Italians are nearing the end of their first week of a lockdown imposed by the government in a bid to slow the spread of Coronavirus. For a country that values socialising and community life so highly, isolation at home has been tough. But people have been finding novel ways to interact with neighbours and share a message of hope through organising flashmobs and playing music.
Videos have been emerging on social media of Italians picking up instruments and engaging in group singalongs from their windows and balconies in a bid to fight the atmosphere of fear. Musician and conductor Renzo Arbore, talking about the phenomenon, told the Italian press, “here, with music, we will exorcise sadness.”
It is becoming something of a nightly ritual now across the country, with performances getting ever more creative.
In Rome, one man took to the roof of his apartment block with DJ mixers and giant speakers and blasted the national anthem over the rooftops, encouraging participating from residents.
— 💛❤️ FORZAMAGICAROMA (@Valer10ASR) March 13, 2020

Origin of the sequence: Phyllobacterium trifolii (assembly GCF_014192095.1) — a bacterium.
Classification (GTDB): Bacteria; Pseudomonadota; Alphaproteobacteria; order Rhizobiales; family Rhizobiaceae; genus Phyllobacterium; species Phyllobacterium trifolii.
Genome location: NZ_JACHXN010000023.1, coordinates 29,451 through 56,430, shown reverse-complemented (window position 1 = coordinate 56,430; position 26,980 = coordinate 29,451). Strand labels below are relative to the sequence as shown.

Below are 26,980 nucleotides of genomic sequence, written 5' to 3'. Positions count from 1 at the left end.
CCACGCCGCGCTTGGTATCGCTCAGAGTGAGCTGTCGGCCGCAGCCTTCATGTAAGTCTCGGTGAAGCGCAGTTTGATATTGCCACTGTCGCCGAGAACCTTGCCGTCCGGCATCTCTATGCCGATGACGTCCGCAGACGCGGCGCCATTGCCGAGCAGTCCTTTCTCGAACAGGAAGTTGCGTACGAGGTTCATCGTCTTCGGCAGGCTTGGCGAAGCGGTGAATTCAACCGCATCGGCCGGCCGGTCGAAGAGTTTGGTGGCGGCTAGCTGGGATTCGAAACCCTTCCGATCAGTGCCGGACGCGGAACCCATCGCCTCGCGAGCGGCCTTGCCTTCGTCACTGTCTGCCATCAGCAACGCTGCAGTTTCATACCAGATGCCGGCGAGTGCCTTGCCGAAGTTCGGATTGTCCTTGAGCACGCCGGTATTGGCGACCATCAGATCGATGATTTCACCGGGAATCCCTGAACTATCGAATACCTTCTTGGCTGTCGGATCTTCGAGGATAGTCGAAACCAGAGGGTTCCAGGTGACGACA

Many have chosen traditional or folk songs, such as one trumpeter who plays the Milanese classic “O mia bela Madunina” to enthusiastic applause.
From Venice, instead, comes a video opera singing drifting through the quiet canals.
Zveřejnil(a) Hamed Ahmadi dne Pátek 13. března 2020
Although the general overtones have been patriotic, one street in Rome was treated to the Chinese national anthem, and a man in the video can be heard shouting ‘thank you China’. A team of medical experts from China arrived in the country on Friday to give advice on managing the crisis in Italy.
Oggi a Roma è risuonato anche l'inno cinese e qualcuno alla fine ha urlato "grazie Cina" dal proprio balcone.. questa è l'Italia che voglio vedere, questi sono gli italiani che mi rendono orgogliosa di esserlo. Grazie, grazie!
— « 𝗮𝗻𝗮 ᵃⁿᵈ ʰᵉʳ ˢᵉˡᶠ⁻ᵖᵒʳᵗʳᵃᶦᵗ » (@kyunginess) March 14, 2020
As Italy starts a new week under lockdown, initiatives like these flashmobs are invaluable not only for keeping spirits high, but also to prevent boredom and fatigue that might cause people to be less willing to abide by the ‘stay at home’ regulations.